Saturday, November 8, 2008

Horses in Writing

As a writer of fantasy and a lover of horses, this blog post was pretty much inevitable. The following is a primer for those people planning on putting horses into their novels in any way, but particularly as a form of transportation.

1. The horse is not a machine. It needs to rest, it needs to eat, it needs to sleep. It drinks lots of water, very messily. And then the horse smears it’s wet, grain-and-dirt-and-snot coated muzzle across the shirt you’re wearing.

2. The horse has a mind of its own. It can get cranky. Or frisky. And they startle easily. The horse is a prey animal and wired that way. Its instinct says run away first, then wonder if that flapping thing is really trying to attack. So sometimes the horse goes sideways because a leaf flips over in the wind. Sometimes, the rider doesn’t go with the horse.

3. Some horses will hold their breath while being saddled so that the girth is too loose. And some horses will try to scrape their riders off on trees. And then there is propping. Propping occurs when the horse stops suddenly, usually at a gallop. The horse stops by planting its stiffened front feet to the earth. Propping them, see? The problem with that is simple: the rider rarely sees it coming and ends up flipping over the horse’s head.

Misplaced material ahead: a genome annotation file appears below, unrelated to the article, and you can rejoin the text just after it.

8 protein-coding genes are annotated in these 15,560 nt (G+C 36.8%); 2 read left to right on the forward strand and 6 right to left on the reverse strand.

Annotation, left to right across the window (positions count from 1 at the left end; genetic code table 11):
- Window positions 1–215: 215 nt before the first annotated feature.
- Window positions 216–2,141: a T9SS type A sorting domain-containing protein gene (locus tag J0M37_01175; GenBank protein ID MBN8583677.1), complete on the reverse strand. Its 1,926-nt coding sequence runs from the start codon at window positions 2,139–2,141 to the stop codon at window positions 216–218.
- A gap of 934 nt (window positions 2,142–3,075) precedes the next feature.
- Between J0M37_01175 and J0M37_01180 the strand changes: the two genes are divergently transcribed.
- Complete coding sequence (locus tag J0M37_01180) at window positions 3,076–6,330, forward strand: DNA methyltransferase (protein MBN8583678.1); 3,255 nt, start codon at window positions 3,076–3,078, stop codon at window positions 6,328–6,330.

4. Horses have bad habits, too. They need mental stimulation. A bored horse who has been in a stall too long picks up vices. Cribbing, for example. Cribbing is when the horse starts biting and chewing on the stall itself, and swallows air as a result. There are a whole host of stable vices that the budding author can look into.

5. The rider. The escaping princess leaps onto the back of a horse in her silk dress and gallops off into the night? She falls off after ten paces because silk is slippery. So are the bare backs of horses. Okay, she has a saddle. Ever try mounting a horse in a full length skirt? And side-saddles aren’t well balanced, so no cross country, which makes it easy for the guards to catch her. Dress sensibly: boots, long pants.

6. The characters ride all day long, hand their horses over to the stable boys, and saunter into the inn. Riding all day long is hard physical work. It’s exhausting. After a full twelve hours or more in the saddle, even given stops for nature-calls, the character shouldn’t be able to stand up straight, much less walk, much less saunter. And both people and horses can get saddle-sores.

There is plenty more to think about when using horses in a novel. The best recommendation I could give you is to find someone who owns horses and will let you experience the joys of riding AND taking care of their needs.

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